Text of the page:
By Eric Kelsey
After the fall of the Berlin Wall two decades ago, East Germans had had enough. Even as Trabants were hard to come by in communist times, once Germany reunified, everyone wanted a Western car.
Not long later, thought, the little plastic car with its fume-belching two-stroke engine became the premier cult item for hard-core auto enthusiasts -- and for those who had succumbed to Ostalgie, dubious nostalgia for life in communist East Germany when "Trabis" provided a limited source of freedom and people had to wait 10 years for delivery.
These days, though, Trabis are slowly sliding toward extinction, with the number registered in Germany rapidly dwindling.
Much of that, of course, is due to natural selection. The vehicles are made of Duroplast -- a mixture of resin powder and cotton -- and are literally falling apart. In addition, however, many owners ditched their brand loyalty last year when the German government offered a 2,500 vehicle scrapping bonus to persuade people to buy new cars to boost the flagging economy.
Merely 35,000 Trabis are still registered with the German Federal Office of Motor Vehicles (KBA), a decrease of more than 95 percent from 1993, as far back as the KBA has statistics.
"Naturally, the cars are just too old," KBA spokesman Stephan Elsner told SPIEGEL ONLINE. The plant in the eastern town of Zwickau that produced the first Trabi in 1957 rolled the final one off its assembly line in 1991, shortly after reunification.
'It's Only a Hobby Today'
"The number of Trabis on the road is constantly going down," Uwe Tautz, who restores old Trabants at his garage in the eastern Berlin district of Marzahn-Hellersdorf, told SPIEGEL ONLINE. "It's only a hobby today."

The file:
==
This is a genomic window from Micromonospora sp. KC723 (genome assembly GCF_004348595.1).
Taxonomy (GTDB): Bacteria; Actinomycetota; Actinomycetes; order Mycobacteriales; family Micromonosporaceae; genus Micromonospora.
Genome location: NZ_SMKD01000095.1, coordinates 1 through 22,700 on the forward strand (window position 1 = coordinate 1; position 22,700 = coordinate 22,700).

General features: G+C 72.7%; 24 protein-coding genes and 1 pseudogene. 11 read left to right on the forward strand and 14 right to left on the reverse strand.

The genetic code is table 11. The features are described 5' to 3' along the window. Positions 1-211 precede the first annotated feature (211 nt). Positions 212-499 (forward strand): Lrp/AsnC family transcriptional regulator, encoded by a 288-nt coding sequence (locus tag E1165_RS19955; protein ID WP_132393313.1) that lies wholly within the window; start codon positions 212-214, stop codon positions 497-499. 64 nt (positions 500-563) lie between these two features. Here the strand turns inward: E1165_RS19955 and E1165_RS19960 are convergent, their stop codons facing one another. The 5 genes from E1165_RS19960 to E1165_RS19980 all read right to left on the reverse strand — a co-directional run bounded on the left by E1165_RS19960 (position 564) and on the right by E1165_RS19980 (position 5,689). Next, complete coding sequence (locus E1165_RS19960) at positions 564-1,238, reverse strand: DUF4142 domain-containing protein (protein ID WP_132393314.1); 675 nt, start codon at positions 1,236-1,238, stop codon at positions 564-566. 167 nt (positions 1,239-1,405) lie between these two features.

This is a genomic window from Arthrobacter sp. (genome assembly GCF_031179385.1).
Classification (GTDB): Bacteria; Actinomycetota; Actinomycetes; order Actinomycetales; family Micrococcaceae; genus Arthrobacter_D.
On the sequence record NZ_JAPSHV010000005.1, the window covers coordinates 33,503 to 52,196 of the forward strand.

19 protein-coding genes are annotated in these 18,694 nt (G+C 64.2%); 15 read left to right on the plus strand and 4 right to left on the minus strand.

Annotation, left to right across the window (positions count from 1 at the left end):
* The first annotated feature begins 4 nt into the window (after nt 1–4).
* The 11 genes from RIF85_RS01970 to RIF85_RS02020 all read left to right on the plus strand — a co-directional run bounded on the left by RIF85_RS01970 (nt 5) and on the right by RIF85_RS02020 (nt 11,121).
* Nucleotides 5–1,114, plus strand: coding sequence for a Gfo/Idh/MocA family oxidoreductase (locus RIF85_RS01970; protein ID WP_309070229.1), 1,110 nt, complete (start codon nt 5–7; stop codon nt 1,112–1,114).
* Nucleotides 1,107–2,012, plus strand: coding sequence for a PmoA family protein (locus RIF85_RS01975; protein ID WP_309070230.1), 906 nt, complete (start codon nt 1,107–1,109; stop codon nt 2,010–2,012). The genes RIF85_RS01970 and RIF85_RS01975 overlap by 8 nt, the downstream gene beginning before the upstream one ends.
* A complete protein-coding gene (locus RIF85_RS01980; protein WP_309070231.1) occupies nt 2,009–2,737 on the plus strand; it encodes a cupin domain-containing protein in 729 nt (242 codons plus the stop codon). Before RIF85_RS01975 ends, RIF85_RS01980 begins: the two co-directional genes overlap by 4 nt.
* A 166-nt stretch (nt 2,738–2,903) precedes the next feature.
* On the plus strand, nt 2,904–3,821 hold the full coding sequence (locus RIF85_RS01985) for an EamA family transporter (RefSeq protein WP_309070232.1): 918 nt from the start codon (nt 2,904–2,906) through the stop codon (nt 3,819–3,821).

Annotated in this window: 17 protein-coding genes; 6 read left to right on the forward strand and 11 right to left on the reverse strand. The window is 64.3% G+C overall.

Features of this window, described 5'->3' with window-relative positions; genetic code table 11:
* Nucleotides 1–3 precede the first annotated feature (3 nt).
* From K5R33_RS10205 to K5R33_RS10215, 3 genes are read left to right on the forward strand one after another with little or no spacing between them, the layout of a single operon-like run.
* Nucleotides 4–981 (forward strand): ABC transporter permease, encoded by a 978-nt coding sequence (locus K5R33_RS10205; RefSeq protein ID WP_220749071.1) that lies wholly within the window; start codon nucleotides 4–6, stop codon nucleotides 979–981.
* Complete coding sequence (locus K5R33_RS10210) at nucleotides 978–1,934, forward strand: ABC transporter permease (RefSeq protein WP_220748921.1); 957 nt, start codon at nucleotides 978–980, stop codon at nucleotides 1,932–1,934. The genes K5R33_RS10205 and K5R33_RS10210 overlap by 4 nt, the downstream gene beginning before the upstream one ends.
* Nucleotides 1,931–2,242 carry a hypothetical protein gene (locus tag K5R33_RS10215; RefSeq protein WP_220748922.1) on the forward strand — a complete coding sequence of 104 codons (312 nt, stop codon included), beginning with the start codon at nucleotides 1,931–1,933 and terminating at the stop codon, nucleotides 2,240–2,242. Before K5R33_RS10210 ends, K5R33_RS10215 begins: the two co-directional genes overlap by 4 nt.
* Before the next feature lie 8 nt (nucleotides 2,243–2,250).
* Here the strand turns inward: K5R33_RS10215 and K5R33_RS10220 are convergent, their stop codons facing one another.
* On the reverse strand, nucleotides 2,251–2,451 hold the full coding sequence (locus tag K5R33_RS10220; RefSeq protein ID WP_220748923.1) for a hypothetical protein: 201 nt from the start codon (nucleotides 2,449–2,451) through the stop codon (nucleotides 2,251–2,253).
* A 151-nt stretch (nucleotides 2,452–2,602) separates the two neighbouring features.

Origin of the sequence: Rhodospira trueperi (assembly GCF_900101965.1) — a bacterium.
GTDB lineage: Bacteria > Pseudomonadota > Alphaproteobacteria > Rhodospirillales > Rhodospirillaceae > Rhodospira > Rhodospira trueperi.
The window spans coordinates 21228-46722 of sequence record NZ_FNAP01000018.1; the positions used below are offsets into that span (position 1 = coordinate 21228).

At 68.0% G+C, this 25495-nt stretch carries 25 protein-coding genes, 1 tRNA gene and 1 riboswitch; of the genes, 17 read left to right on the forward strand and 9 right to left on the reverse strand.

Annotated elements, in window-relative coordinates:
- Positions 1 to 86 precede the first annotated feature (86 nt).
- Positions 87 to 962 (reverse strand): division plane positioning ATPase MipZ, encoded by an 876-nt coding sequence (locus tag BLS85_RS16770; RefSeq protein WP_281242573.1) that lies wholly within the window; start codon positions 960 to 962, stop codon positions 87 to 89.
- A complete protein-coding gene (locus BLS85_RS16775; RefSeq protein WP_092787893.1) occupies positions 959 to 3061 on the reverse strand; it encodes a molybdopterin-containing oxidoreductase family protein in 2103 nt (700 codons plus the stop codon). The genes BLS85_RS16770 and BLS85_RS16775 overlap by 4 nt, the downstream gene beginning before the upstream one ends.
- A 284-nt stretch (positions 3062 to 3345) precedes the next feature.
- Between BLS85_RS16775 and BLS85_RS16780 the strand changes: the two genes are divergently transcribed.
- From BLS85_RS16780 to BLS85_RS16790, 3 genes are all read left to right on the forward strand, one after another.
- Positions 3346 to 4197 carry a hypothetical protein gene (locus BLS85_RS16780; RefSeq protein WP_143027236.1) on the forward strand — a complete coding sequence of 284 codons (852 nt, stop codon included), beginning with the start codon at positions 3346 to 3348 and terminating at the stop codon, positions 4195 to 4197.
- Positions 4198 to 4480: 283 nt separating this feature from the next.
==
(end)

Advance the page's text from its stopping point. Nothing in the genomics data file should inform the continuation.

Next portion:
Still, if you ask around, the number of those intent on keeping their plastic rattle-traps hasn't fallen. "Our customer base has remained constant over the years," Andreas Trull, a mechanic at the Trabant Oasis, a garage in the town of Hoppegarten near Berlin, told SPIEGEL ONLINE. "The reason some don't drive them anymore is because of low-emission environmental zones some cities have introduced."
But the cars remain a feature on the streets of the German capital, at least the eastern part of it, and Berlin officials are well aware that the cars are a tourist attraction. In 2009, the city declared that the Trabant had become a world-famous trademark for East Germany and decided to protect the endangered species by relaxed emissions standards for Trabis.
The cars have also lived on in a number of jokes about the vehicles. Click below for a selection:
Begin quote gallery: Click on the arrow
Trabi Safari, a company that rents Trabis by the hour in Berlin, Dresden and Potsdam, gets their spare parts from a factory in Hungary that still manufactures components. All told, roughly three million Trabis were produced and many of them found homes across the Eastern bloc.
'Many Go Kaput'
Trabi Safari's armada currently totals more than 90 of the subcompacts, nearly all of which are registered in Berlin. That's roughly 10 percent of the capital's total Trabi count. "We get them mostly from private owners, and still many go kaput," Michaela Drepte, an assistant at the rental company, told SPIEGEL ONLINE. The company, however, has to add a special part to all their Trabis to comply with Berlin's emission standards.
Despite their growing rarity, however, Trabants are still relatively cheap to come by. A mere 1,000 ($1,300) is enough according to prices in online classifieds, the easiest place to find Trabis according to Tautz.
Soon, though, there might even be some new ones available. IndiKar, a car manufacturer based outside of Zwickau, is hoping to give the Trabi new life. The company unveiled plans last year to make an electric-engine car in the Trabi style. IndiKar hopes car will hit roads in 2012 and cost around 25,000 ($32,500).
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